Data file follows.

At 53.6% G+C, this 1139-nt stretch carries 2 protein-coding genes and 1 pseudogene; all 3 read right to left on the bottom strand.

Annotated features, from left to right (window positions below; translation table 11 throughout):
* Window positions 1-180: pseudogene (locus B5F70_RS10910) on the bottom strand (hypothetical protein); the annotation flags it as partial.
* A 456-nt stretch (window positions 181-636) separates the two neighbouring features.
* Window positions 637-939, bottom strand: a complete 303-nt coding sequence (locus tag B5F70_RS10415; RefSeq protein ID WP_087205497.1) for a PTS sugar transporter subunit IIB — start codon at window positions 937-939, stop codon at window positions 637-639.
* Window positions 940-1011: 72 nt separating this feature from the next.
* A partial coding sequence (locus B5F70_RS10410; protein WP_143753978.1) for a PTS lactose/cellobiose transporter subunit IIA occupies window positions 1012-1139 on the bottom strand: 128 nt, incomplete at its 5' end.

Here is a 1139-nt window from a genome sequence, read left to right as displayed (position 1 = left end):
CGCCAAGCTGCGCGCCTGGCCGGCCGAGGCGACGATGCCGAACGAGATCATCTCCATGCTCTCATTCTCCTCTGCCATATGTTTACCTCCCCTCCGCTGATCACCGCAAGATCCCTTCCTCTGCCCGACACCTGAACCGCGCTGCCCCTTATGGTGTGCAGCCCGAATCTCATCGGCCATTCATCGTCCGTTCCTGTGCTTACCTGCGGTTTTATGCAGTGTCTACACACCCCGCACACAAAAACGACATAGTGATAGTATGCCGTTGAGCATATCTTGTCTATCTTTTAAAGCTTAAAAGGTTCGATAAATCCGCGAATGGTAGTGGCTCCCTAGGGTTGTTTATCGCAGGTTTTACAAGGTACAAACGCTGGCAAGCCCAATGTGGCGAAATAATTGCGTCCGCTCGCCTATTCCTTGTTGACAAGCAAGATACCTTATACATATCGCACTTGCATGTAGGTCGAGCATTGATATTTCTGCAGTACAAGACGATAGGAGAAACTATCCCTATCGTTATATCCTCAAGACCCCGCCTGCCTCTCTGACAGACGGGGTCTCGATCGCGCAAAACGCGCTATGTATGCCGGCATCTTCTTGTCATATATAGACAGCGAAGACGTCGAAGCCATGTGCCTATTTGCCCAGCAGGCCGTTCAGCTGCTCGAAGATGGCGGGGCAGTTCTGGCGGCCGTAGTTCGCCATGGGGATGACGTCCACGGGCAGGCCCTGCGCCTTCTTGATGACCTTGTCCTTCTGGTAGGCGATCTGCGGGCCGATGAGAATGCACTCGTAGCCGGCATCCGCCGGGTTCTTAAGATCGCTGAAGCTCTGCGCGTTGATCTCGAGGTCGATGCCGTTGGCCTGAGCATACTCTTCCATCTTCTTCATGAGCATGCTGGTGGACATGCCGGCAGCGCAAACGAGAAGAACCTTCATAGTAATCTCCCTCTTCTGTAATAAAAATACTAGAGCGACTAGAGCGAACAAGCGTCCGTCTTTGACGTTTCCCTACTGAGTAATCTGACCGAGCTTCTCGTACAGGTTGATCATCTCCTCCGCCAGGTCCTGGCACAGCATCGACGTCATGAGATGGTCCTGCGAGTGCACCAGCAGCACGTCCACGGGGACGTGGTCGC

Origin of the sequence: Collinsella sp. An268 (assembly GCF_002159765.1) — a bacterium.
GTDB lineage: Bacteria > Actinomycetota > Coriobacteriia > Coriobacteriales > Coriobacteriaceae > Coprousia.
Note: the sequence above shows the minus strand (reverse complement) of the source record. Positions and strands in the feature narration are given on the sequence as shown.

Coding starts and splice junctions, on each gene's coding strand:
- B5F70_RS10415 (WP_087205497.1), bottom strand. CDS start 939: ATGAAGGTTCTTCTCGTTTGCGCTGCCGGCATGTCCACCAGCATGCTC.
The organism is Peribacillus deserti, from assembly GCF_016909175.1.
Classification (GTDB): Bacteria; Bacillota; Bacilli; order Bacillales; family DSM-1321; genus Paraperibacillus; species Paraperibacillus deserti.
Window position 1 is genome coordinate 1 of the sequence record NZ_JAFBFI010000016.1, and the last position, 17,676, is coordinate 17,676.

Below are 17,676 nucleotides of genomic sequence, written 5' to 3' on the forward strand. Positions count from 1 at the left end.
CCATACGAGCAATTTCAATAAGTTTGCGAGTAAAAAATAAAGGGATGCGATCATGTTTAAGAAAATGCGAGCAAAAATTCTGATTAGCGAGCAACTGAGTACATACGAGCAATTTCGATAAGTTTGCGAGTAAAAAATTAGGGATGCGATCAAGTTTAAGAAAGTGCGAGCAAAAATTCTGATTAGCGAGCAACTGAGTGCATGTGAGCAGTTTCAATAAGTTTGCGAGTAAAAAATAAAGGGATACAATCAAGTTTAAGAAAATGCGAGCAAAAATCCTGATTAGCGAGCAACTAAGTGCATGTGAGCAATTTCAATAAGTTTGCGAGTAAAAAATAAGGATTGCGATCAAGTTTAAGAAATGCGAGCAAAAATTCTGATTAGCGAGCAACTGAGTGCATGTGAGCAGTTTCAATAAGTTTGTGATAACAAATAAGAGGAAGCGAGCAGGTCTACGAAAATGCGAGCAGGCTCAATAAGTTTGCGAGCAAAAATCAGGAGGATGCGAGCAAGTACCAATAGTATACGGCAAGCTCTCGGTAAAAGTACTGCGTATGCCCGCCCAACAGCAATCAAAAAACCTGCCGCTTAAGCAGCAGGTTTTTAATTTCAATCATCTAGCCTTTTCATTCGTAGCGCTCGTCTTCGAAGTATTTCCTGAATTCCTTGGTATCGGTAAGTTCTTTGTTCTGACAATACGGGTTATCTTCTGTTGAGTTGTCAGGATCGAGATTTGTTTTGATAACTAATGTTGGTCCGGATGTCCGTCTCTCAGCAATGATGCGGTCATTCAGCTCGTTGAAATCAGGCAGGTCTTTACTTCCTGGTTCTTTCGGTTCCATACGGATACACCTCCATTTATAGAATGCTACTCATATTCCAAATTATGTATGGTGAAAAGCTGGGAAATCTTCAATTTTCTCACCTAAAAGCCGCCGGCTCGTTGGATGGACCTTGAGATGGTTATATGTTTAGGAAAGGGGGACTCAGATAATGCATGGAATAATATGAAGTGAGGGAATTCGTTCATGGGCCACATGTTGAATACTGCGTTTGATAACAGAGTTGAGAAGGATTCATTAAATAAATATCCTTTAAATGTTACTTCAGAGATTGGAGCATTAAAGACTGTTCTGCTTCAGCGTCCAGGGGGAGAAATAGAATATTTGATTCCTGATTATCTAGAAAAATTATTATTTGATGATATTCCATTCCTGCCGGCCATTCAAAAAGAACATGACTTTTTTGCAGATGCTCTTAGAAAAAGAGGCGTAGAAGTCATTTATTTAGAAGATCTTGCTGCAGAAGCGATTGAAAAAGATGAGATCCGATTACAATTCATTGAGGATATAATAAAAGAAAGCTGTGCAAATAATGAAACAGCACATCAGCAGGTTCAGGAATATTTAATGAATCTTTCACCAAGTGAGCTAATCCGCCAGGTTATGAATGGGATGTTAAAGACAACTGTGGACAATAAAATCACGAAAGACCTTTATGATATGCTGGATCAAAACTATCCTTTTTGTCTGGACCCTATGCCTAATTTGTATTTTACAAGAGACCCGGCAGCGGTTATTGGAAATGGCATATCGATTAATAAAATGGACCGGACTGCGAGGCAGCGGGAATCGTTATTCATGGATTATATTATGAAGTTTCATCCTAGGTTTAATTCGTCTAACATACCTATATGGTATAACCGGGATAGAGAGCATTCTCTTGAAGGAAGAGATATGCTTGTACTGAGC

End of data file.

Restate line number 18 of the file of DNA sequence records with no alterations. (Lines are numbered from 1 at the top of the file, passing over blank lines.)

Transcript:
Below are 17,676 nucleotides of genomic sequence, written 5' to 3' on the forward strand. Positions count from 1 at the left end.